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9 January 2020

Protecting business in the coffee capital

It’s well known that Kiwis love their coffee. With Wellington famed for its coffee culture, Crombie Lockwood broker Angela Moylan had to make sure she was truly immersed when taking over responsibility for Crombie Lockwood Wellington's many coffee industry clients.

In the three years since then, Angela has developed an in depth understand of the many facets and intricacies of this the unique industry, and has a much greater appreciation for the bean and its flavours.

“The coffee business is absolutely fascinating and quite complex," says Moylan. "I was determined to get a sound understanding of how the business works; the who, what, how and why.”

Coffee coming out of espresso machine

If you're a coffee connoisseur you'll fit right in with Wellington's coffee culture.

Flight's coffee supply chain  

Flight Coffee is one of Crombie Lockwood’s  many coffee clients and  Angela says the privately-owned Wellington company has blazed its own unique trail in the industry.

The story of Flight Coffee is a quintessentially Kiwi one. What started out in 2009 as a one-man operation roasting beans in a Hawke’s Bay garage has evolved over a decade into a socially and ethically-conscious enterprise which has its own coffee supply chain from ‘farm to cup’. 

In 2012, Flight Coffee established its sister company Raw Material, a speciality green coffee company that works on projects to implement a sustainable supply chain model around the world. Raw Material is focused on providing growers a better return on investment and infrastructure in the volatile world of coffee bean production and sale. It operates a coffee growing farm in Colombia and also has operations in Rwanda, Burundi and Myanmar.

As well as managing the export and import of coffee to other roasters around the world, Raw Material sends beans home to Flight Coffee in New Zealand, who operate a roasting house in Garrett Street, Wellington as well its own café, The Hangar, in Dixon Street.

Man working with coffee beans

Flight Coffee requires specialist cover, with operations in Colombia, Rwanda, Burundi and Myanmar.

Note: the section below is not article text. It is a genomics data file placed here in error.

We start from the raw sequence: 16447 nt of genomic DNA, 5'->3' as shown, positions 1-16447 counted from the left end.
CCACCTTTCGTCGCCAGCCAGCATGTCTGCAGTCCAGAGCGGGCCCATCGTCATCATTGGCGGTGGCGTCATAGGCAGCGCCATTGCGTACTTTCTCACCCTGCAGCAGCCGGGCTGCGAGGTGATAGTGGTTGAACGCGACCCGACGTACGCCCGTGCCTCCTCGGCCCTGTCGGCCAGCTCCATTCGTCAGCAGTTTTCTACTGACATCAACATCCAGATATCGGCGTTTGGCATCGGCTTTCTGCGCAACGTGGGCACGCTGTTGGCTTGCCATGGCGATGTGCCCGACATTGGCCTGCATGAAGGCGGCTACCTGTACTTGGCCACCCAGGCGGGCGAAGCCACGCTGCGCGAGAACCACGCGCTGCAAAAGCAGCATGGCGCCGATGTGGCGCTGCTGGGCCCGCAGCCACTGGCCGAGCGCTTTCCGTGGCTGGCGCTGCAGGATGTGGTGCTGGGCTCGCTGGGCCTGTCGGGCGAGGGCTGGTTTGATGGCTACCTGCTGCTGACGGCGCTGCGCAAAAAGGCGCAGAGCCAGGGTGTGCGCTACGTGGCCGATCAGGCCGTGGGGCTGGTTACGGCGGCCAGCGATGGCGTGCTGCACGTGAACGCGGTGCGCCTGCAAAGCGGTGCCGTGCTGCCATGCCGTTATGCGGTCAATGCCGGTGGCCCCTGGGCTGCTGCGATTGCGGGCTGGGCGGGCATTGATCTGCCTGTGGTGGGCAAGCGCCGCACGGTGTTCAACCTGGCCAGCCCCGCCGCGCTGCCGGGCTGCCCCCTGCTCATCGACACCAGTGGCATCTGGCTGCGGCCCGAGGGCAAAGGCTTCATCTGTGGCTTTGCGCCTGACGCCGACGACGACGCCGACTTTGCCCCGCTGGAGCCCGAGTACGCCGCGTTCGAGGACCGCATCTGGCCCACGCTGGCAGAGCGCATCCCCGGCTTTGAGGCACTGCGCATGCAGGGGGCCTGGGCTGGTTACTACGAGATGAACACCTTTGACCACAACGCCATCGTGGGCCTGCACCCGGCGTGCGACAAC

Specialist insurance for 'farm to cup' businesses 

With such a diverse operation, Angela says Fight Coffee has specialist needs when it comes to insurance cover for its 'farm to cup' operations. 

“One of the important parts of the insurance package is ensuring that we arrange the correct marine cargo cover for the coffee beans which are being distributed to global customers. This can depend on whether the goods are placed on the ship FOB (free onboard) or CIF (cost, insurance, and freight) or any other alternative way” she says.

Specialist cover is also required for stock, plant and equipment for the roastery and café operations.

“With the roasting equipment fundamental to Flight Coffee being able to produce a great product, it’s essential to offer them the right insurance to protect that aspect of the operation,” says Angela.

She points out that one of the complexities is that the value of the bean stock differs.

“The value of the bean varies depending on whether the bean is still green, or part or fully roasted before being finished and bagged so having stock cover in place that responds at all stages of the process is paramount.”

Insurance cover doesn’t end there however, as to ensure that cafes and restaurants buying its product can make the best possible coffee for customers, Flight Coffee undertakes barista training and coffee education for café staff. They also provide top-of-the-line espresso machines, along with back-up maintenance and technical support. With this comes an additional layer.

“We encourage every business owner who receives a commercial espresso machine from Flight Coffee as part of their supply contract to take out a material damage policy and make sure goods in care, custody and control are insured – this will cover the machine,” says Angela.

“There are many facets to working with Wellington’s busy coffee industry. It’s a truly global one, and it’s a lot more complex than people on the street popping in for a flat white might realise.” 

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